DeKalb119.87.0LinkGroundwater that is softened during treatment
Crystal Laken/an/aLink
Carol Stream141.78.3LinkPurchases from Chicago
Quincyn/an/aLinkSources from Mississippi River
Park Ridge141.78.3LinkPurchases from Chicago
Streamwood141.78.3LinkPurchases from Chicago
Wheeling139.08.1LinkPurchases from Evanston
Hanover Park141.78.3LinkPurchases from Chicago
Rock Islandn/an/aLink
Addison144.08.4LinkPurchases from Chicago thru DuPage Water Commission, used Elmhurst’s number
Calumet City141.78.3LinkSources from Chicago
Northbrookn/an/aLinkLake Michigan directly, Not Chicago
Woodridge144.08.4LinkPurchases from Chicago thru DuPage Water Commission, used Elmhurst’s number
St. Charlesn/an/aLink
Glendale Heights144.08.4LinkPurchases from Chicago thru DuPage Water Commission, used Elmhurst’s number
O’Fallonn/an/aLinkMississippi River via E. St. Louis
Elk Grove Village141.78.3LinkPurchases from Chicago via Northwest Suburban
Mundeleinn/an/aLinkLake Michigan
Gurneen/an/aLinkLake Michigan via Lake Bluff
Niles139.08.1LinkReceives via Morton Grove
Highland Park132.57.8LinkLake Michigan, separate intake from Chicago proper
North Chicagon/an/aLinkLake Michigan, separate intake from Chicago proper
Lake in the Hillsn/an/aLink
Burbank141.78.3LinkPurchases from Chicago
Glen Ellyn144.08.4LinkPurchases from Chicago thru DuPage Water Commission, used Elmhurst’s number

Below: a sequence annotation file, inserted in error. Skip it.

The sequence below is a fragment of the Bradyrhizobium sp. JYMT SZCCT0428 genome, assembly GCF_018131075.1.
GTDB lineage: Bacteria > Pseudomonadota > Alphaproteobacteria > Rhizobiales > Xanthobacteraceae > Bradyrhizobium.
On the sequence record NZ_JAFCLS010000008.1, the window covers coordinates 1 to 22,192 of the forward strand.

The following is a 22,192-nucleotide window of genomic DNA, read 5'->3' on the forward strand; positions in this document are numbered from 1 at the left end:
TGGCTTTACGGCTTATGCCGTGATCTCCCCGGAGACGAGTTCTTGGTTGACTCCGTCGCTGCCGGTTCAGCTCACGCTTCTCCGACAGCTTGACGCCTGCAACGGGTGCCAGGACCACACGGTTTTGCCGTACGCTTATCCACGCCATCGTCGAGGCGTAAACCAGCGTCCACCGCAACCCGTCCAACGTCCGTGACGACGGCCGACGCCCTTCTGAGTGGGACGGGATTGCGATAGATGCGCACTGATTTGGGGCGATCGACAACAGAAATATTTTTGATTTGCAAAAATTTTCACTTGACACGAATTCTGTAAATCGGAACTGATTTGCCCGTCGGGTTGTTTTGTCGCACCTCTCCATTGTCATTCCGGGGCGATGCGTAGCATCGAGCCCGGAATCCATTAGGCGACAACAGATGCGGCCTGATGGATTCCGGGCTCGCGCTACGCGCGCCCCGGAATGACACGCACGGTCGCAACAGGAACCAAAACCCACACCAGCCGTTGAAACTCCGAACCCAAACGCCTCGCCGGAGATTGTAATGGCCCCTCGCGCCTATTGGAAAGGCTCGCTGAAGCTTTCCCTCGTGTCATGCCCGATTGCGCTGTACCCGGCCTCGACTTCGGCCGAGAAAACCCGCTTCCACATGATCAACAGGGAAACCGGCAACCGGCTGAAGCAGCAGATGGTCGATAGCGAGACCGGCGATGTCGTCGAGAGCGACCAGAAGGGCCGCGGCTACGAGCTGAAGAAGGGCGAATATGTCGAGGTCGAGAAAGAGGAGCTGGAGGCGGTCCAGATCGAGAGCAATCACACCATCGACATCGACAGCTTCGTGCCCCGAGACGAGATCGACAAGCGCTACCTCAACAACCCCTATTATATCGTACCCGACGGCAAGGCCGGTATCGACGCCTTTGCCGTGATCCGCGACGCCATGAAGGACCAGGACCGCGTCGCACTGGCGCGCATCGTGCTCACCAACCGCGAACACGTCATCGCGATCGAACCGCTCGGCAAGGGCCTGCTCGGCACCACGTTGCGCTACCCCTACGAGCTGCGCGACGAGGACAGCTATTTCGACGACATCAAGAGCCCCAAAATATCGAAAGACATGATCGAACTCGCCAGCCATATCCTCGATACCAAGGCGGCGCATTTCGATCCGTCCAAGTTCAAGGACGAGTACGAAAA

Lansingn/an/aLinkPurchases from Hammond IN, which doesn’t report
Wilmette142.08.2LinkLake Michigan
Granite Cityn/an/aLink
New Lenox141.78.3LinkPurchases from Chicago
Round Lake Beachn/an/aLinkLake Michigan via Lake Bluff
Chicago Heightsn/an/aLinkPurchases from Hammond IN, which doesn’t report
Oak Forest141.78.3LinkPurchases form Chicago
Vernon Hillsn/an/aLinkLake Michigan via Lake Bluff
Lockport667.639.0LinkUsed City of Lockport CCR Document on the linked page
West Chicagon/an/aLinkWell water, mentions they treat to reduce hardness but don’t provide values
Morton Grove139.08.1LinkPurchases from Evanston
Homer Glen141.78.3LinkPurchases from Chicago
Zionn/an/aLinkPurchases from Decatur
Melrose Park141.78.3LinkPurchases from Chicago
Westmont144.08.4LinkPurchases from Chicago thru DuPage Water Commission, used Elmhurst’s number
Elmwood Park141.78.3LinkPurchases from Chicago
South Elginn/an/aLink
Lisle144.08.4LinkPurchases from Chicago thru DuPage Water Commission, used Elmhurst’s number
Rolling Meadows141.78.3LinkPurchases from Chicago via Northwest Suburban
Top 100 Illinois cities by population and their reported water hardness
ppm = Parts Per Million
mg/L = Milligrams Per Liter
gpg = Grains Per Gallon

Hard water can cause issues such as mineral buildup in plumbing and appliances, reduce the efficacy of soaps and detergents, and affect the taste of the water. A tried and true solution is the use of a water softener. A water softener, like the ones from DROP, could be a worthwhile investment.

These devices work by replacing the calcium and magnesium ions that cause hardness with sodium ions, resulting in softer water. With innovative features, easy installation, and efficient operation, DROP smart water softeners provide a solution to hard water issues, extending the lifespan of appliances, improving water taste, enhancing soap effectiveness, reducing scale build-up, and increasing the overall water efficiency in your home.